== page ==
Perinatal Quality Collaboratives (PQCs) work to improve the quality of care for mothers and babies. PQC members identify health care processes that need to be improved and use the best available methods to make changes as quickly as possible. These efforts aim to reduce preterm births and severe pregnancy complications, in addition to reducing racial and ethnic disparities. PQCs strive to improve screening and treatment for mothers with opioid use disorder and increase vaccine confidence.

The Commissioner of Health will award grants to convene, coordinate, and implement data-driven strategies and culturally relevant activities to improve infant health by reducing preterm birth, sleep-related infant deaths, and address social and environmental determinants of health. Grantees must focus on the leading cause(s) of infant death and on policy, systems, and environmental changes that support infant health.

“Model jail practices” means a set of practices that correctional administrators can implement to remove barriers that may prevent children from cultivating or maintaining relationships with their incarcerated parents during and immediately after incarceration without compromising the safety or security of the correctional facility.

Home Visiting

Additional funding is provided for the family home visiting program, a voluntary service for pregnant people and child caregivers most in need of support. A trained home visiting professional conducts home visits that ideally begin prenatally or shortly after the baby is born and continue until the family is stable and well-connected to supportive resources.

The Task Force on Pregnancy Health and Substance Use Disorders

This task force is established to recommend protocols for when medical professionals should administer a toxicology test and requirements for reporting prenatal exposure to a controlled substance. Evidence shows that white, Black, Indigenous, and People of Color pregnant people have substance use disorder equally. However, Black, Indigenous, and People of Color pregnant people are criminalized more for substance use. This task force aims to end the racial disparities in criminalizing pregnant people with substance use disorder and direct all pregnant people to resources and supports to help them recover while also becoming a parent.


Codifying Medical Assistance and MinnesotaCare for Gender-Affirming Coverage

It is now clear that enrollees on Medical Assistance and MinnesotaCare will have access to gender-affirming care. Minnesota has been covering gender-affirming care since OutFront Minnesota v. Piper in 2016. The Department of Commerce and the Department of Health articulated these expectations in bulletins because the law contradicted this policy.

Stopping Misinformation by Removing the Women’s Right to Know Act from Law

It is no longer a state policy to require health care professionals to counter their professional medical training by forcing them to provide patients seeking abortion care with misleading information. Now that the “24-hour” rule is gone, patients in Minnesota can access abortion services without the state interfering. By removing the misnamed Women’s Right to Know Act, taxpayers are no longer funding the distribution of biased information.

Redirecting Funding to Evidence-Based Programming and Ending the Positive Abortion Alternatives Program

Ending the Positive Abortion Alternatives program will redirect funding to programs that provide comprehensive and medically accurate resources for new and expecting parents. The state will no longer provide funding to nonprofits that only offer biased and misleading information to vulnerable Minnesotans. Existing nonprofits that do provide evidence-based medical information and a full range of resources for new and expecting parents without judgment will continue to serve people in their communities.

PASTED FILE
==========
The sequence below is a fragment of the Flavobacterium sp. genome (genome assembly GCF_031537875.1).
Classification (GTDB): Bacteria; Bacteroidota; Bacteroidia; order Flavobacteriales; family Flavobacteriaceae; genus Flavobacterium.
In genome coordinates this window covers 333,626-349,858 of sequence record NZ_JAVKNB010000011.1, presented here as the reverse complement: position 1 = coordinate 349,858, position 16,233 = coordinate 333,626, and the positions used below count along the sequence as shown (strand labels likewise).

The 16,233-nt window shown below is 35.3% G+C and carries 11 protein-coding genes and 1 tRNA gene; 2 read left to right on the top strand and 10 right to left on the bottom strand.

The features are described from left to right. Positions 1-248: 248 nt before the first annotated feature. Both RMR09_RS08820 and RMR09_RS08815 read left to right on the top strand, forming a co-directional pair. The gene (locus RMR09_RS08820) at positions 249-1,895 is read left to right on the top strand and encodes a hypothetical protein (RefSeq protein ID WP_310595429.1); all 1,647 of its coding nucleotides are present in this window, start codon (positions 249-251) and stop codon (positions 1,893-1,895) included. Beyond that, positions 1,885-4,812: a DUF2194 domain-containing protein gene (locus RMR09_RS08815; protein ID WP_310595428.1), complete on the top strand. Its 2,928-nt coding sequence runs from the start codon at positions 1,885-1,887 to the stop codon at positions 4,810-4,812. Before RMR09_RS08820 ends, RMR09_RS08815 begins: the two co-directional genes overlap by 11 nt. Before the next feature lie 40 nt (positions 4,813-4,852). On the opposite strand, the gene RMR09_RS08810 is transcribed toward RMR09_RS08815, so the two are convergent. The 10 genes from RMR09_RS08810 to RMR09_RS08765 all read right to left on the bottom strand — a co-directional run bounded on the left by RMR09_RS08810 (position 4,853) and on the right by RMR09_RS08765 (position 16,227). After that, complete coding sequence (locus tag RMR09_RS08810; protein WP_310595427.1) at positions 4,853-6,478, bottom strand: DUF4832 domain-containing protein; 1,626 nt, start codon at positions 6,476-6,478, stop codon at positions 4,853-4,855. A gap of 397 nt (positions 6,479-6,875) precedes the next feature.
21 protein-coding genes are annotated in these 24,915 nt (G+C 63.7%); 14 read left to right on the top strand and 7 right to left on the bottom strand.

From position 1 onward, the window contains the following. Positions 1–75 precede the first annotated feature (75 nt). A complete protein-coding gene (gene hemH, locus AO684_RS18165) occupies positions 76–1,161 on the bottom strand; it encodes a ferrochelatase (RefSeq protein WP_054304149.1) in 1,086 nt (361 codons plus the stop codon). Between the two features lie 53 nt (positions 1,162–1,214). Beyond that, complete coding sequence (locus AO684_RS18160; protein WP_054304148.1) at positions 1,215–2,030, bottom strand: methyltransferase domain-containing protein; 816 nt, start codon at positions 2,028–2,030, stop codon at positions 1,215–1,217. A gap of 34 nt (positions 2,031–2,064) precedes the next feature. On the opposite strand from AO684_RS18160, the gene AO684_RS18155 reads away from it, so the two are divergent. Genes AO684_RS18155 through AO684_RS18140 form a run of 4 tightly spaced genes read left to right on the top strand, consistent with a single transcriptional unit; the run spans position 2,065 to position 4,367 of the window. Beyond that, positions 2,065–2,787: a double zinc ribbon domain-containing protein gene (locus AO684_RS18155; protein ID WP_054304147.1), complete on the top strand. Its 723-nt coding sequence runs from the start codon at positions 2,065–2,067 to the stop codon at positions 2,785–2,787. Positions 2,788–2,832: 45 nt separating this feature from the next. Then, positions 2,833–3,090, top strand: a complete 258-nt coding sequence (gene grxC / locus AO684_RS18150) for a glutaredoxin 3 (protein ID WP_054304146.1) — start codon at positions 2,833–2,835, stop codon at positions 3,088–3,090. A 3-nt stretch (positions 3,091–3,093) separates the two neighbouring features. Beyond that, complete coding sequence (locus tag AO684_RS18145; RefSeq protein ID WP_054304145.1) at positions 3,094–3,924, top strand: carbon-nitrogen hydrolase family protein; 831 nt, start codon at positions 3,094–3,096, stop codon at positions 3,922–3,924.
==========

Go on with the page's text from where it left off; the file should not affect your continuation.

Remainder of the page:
Trusting Women, Pregnant People, and Doctors (repealing archaic and harmful statutes)

DFLers removed some of the oldest laws in statute, laws that stigmatized abortion care, laws that were not based on standard medical practices, and laws that were unenforceable because they were ruled unconstitutional. Minnesota’s laws now entrust Minnesotans to be the decision-makers regarding their reproductive health care and licensed medical professionals can now provide the care they were trained to do without the government interfering. 

Sexual and Reproductive Health Service Grants

Ongoing funding was nearly doubled for a grant program dedicated to family planning. The program was renamed “Sexual and Reproductive Health Service Grants” and the grantees can now provide information on the full range of reproductive care and sexual health information to the people they serve, with an emphasis on serving communities who historically face barriers to accessing sexual and reproductive health resources.

Did not pass:

Removing Parental Notification Requirements

The parental notification requirement for a minor seeking an abortion was not repealed (statute 144.343). The parental notification for the family planning grants (now Sexual and Reproductive Health Service Grants) was also not repealed (statute 145.925, subdivision 4).

Disposition of Aborted or Miscarried Fetuses

The requirement that the products of an abortion or miscarriage in a hospital, clinic, or medical facility must be deposited or disposed of in a specific manner is not repealed or amended (statute 145.1621).

Physician Requirement to Record and Report Abortion Data

A physician or facility performing an abortion obtains a form from the Commissioner of Health with a list of required data that must be collected on patients receiving abortion care. This requirement was not repealed (145.4131), but instead 145.4131, subd. 1 was amended. The new law maintains standard public health population-level data that MDH will collect but personal/identifiable data was removed from the reporting requirement. Examples of data that is no longer required to be reported are reasons for an abortion, if an abortion was a result of rape/incest, how the abortion was paid for, and if an abortion was “born alive” (which is now no longer statutorily defined because it is not an evidenced-based definition). Another change moved the reporting deadline from April 1 to September 30.

MDH Public Report on Abortion

MDH is still required to publicly report abortion data, 145.4134 was not repealed. The report date is changed to December 31 instead of July 1, and obsolete dates are stricken.

The “Born Alive” Statute

The entirety of the “born alive” statute was not repealed, 145.423, subd. 1 was modified to recognize an infant born alive as a human and has protection under the law and medical care is required, including the compilation of appropriate medical records, for the infant born alive.

Jess Yeganeh